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Detailed map of Victoria and part of New South Wales, published in London by Smith, Elder & Co.

The map is divided by Districts and early Counties and shows roads, towns, mountains, rivers and many other details.

The map shows

  • the railway lines made by private contract
  • as projected by the government viz permanently levelled
  • surveyed & prepared for contract
  • projected extensions & trail lines.

"The Electric Telegraph connects Melbourne with Geelong & the Heads of Port Phillip, with Ballarat, & with Castlemaine & Sandhurst."

The map shows Victoria only 6 years after the discovery of gold. Victoria's first successful British settlement was at Portland, on the west coast of what is now Victoria. Portland was settled on 19 November, 1834, by the Henty family, who were originally farmers from Van Diemen's Land (Tasmania). When Major Mitchell led an expedition to the region from Sydney in 1835, arriving at Portland in August 1836, he was surprised to find a small but prosperous community living off the fertile farmland.

Melbourne was founded in 1835 by John Batman, also from Van Diemen's Land. Its foundation was the result of an invasion of wealthy squatters, land speculators and their indentured servants (including ex-convicts), who arrived from 1835, in a race with one another to seize an 'empty' country.

Between 1836 and 1842, Victorian Aboriginal groups were largely dispossessed of territory bigger than England. Although the British Colonial Office appointed 5 "Aboriginal Protectors" for the entire Aboriginal population of Victoria, arriving in Melbourne in 1839, they worked "...within a land policy that nullified their work, and there was no political will to change this." By 1845, fewer than 240 wealthy Europeans held all the pastoral licences then issued in Victoria.

The first petition for the separation of the Port Phillip District (or 'Australia Felix') from New South Wales, was drafted in 1840 by Henry Fyshe Gisborne and presented by him to Governor Gipps. Gipps, who had previously been in favour of separation, rejected the petition. The British Act of Parliament separating Victoria from New South Wales and naming and providing a Constitution for the new colony, was signed by Queen Victoria on August 5, 1850. Enabling legislation was passed by the New South Wales Legislative Council on July 1, 1851.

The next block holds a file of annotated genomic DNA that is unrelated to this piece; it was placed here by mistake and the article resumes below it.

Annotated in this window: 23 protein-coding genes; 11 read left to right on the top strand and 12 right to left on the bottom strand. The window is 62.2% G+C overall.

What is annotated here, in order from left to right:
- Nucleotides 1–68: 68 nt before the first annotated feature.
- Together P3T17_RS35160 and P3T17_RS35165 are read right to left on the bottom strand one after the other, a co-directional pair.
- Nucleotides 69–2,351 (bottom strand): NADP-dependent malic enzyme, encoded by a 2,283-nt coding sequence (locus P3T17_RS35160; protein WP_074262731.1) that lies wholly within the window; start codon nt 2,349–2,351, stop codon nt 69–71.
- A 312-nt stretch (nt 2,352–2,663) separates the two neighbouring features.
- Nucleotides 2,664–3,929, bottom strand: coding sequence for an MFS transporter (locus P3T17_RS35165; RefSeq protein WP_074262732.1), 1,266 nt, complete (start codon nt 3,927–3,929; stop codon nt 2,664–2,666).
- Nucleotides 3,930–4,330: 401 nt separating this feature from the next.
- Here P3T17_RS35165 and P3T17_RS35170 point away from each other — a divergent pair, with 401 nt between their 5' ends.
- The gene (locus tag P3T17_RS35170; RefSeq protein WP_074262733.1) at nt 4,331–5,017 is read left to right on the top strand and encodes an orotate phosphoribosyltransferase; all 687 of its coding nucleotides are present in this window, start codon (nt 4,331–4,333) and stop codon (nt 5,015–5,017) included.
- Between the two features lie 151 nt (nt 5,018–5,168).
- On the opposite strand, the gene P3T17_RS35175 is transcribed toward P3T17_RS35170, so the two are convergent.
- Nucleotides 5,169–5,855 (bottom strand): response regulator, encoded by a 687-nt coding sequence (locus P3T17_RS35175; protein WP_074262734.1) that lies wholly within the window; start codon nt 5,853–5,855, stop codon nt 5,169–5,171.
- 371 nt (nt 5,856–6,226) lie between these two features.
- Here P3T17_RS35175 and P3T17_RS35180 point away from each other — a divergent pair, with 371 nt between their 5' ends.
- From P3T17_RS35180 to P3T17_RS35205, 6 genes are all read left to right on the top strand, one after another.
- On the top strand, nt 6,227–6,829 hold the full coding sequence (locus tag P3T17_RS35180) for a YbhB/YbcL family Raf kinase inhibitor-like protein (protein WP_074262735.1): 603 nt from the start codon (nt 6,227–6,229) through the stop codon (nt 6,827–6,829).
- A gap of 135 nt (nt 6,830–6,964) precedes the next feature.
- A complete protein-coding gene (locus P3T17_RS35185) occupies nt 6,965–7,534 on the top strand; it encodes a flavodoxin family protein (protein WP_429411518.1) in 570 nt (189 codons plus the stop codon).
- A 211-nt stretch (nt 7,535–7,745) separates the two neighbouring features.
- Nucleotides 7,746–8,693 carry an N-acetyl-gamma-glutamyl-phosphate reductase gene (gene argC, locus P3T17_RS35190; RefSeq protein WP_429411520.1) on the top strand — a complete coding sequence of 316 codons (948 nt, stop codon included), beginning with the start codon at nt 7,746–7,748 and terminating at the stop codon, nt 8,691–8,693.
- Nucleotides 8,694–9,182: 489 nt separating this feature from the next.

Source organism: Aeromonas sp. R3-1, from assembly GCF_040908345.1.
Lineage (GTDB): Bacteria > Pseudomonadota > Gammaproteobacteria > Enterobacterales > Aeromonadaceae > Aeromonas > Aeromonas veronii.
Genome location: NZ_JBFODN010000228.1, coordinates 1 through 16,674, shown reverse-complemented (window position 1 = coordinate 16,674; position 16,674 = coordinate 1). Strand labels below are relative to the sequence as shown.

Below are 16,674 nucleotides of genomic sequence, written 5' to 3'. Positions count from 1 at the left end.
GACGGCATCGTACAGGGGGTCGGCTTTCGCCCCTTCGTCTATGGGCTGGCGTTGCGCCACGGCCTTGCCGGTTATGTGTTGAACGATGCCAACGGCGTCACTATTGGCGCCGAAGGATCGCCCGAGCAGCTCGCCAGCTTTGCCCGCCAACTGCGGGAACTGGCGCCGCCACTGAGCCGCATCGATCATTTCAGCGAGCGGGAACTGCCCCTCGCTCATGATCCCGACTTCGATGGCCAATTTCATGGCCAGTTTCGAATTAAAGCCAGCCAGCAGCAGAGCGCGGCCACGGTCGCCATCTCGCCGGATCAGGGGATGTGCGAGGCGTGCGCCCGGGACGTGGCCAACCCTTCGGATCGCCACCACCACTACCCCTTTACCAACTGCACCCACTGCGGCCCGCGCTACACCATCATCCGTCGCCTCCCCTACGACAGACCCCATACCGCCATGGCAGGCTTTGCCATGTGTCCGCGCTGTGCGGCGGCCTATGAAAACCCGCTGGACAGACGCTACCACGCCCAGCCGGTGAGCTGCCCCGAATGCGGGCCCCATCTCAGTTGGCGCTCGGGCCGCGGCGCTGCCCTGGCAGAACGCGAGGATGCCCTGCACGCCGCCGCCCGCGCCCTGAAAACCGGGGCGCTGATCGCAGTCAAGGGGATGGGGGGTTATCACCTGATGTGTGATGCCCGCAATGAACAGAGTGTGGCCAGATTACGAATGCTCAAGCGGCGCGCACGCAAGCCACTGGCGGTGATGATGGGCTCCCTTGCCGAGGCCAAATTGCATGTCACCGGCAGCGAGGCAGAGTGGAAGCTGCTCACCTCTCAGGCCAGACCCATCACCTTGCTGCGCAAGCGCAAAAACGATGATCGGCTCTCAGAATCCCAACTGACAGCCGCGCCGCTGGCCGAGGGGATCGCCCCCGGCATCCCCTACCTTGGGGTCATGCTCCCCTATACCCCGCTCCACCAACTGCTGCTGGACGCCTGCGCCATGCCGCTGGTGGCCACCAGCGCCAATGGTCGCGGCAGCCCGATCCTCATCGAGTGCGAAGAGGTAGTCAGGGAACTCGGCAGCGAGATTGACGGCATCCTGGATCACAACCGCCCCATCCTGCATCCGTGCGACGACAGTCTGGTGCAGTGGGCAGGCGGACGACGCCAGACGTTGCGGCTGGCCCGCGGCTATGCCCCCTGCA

In 1851 gold was first discovered in Clunes and Buninyong near Ballarat and subsequently at Bendigo. Later discoveries occurred at many sites across Victoria. This triggered one of the largest gold rushes the world has ever seen. The colony grew rapidly in both population and economic power. In ten years the population of Victoria increased sevenfold from 76,000 to 540,000. All sorts of gold records were produced including the "richest shallow alluvial goldfield in the world" and the largest gold nugget. Victoria produced in the decade 1851-1860, twenty million ounces of gold, one third of the world's output.

Immigrants arrived from all over the world to search for gold, especially from Ireland and China. Many Chinese miners worked in Victoria and their legacy is particularly strong in Bendigo and its environs. Although there was some racism directed at them, there was not the level of anti-Chinese violence that was seen at the Lambing Flat riots in New South Wales. However, there was a riot at Buckland Valley near Bright, in 1857.

In 1854 there was an armed rebellion against the government of Victoria by miners protesting against mining taxes (the "Eureka Stockade"). This was crushed by British troops but some of the leaders of the rebellion subsequently became members of the Victoria Parliament and the rebellion is regarded as a pivotal moment in the development of Australian democracy.

Condition Description
Soiling, minor foxing and old fold creases.